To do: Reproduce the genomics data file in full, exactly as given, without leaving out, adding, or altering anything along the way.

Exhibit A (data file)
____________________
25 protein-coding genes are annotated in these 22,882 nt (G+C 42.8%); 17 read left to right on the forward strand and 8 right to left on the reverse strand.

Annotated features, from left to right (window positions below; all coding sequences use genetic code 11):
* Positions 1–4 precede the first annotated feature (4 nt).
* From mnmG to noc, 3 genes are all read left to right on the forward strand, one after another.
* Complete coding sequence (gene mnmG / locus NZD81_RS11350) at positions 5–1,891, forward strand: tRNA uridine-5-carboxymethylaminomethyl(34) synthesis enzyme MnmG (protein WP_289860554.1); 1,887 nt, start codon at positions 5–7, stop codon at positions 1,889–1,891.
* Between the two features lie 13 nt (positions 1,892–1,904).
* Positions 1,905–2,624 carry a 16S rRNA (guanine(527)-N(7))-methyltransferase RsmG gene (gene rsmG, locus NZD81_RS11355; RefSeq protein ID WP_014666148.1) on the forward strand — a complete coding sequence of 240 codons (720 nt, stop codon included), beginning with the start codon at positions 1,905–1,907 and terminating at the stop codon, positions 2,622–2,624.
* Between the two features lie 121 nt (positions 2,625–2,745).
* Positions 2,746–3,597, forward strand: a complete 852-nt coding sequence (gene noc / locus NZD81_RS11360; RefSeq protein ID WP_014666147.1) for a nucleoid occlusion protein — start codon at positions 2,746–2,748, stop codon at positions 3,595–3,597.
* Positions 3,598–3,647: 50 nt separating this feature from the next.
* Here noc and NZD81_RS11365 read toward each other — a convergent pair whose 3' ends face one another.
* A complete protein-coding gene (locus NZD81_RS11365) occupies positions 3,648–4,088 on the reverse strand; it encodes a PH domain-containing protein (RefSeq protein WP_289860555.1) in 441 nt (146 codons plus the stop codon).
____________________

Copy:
25 protein-coding genes are annotated in these 22,882 nt (G+C 42.8%); 17 read left to right on the forward strand and 8 right to left on the reverse strand.

Annotated features, from left to right (window positions below; all coding sequences use genetic code 11):
* Positions 1–4 precede the first annotated feature (4 nt).
* From mnmG to noc, 3 genes are all read left to right on the forward strand, one after another.
* Complete coding sequence (gene mnmG / locus NZD81_RS11350) at positions 5–1,891, forward strand: tRNA uridine-5-carboxymethylaminomethyl(34) synthesis enzyme MnmG (protein WP_289860554.1); 1,887 nt, start codon at positions 5–7, stop codon at positions 1,889–1,891.
* Between the two features lie 13 nt (positions 1,892–1,904).
* Positions 1,905–2,624 carry a 16S rRNA (guanine(527)-N(7))-methyltransferase RsmG gene (gene rsmG, locus NZD81_RS11355; RefSeq protein ID WP_014666148.1) on the forward strand — a complete coding sequence of 240 codons (720 nt, stop codon included), beginning with the start codon at positions 1,905–1,907 and terminating at the stop codon, positions 2,622–2,624.
* Between the two features lie 121 nt (positions 2,625–2,745).
* Positions 2,746–3,597, forward strand: a complete 852-nt coding sequence (gene noc / locus NZD81_RS11360; RefSeq protein ID WP_014666147.1) for a nucleoid occlusion protein — start codon at positions 2,746–2,748, stop codon at positions 3,595–3,597.
* Positions 3,598–3,647: 50 nt separating this feature from the next.
* Here noc and NZD81_RS11365 read toward each other — a convergent pair whose 3' ends face one another.
* A complete protein-coding gene (locus NZD81_RS11365) occupies positions 3,648–4,088 on the reverse strand; it encodes a PH domain-containing protein (RefSeq protein WP_289860555.1) in 441 nt (146 codons plus the stop codon).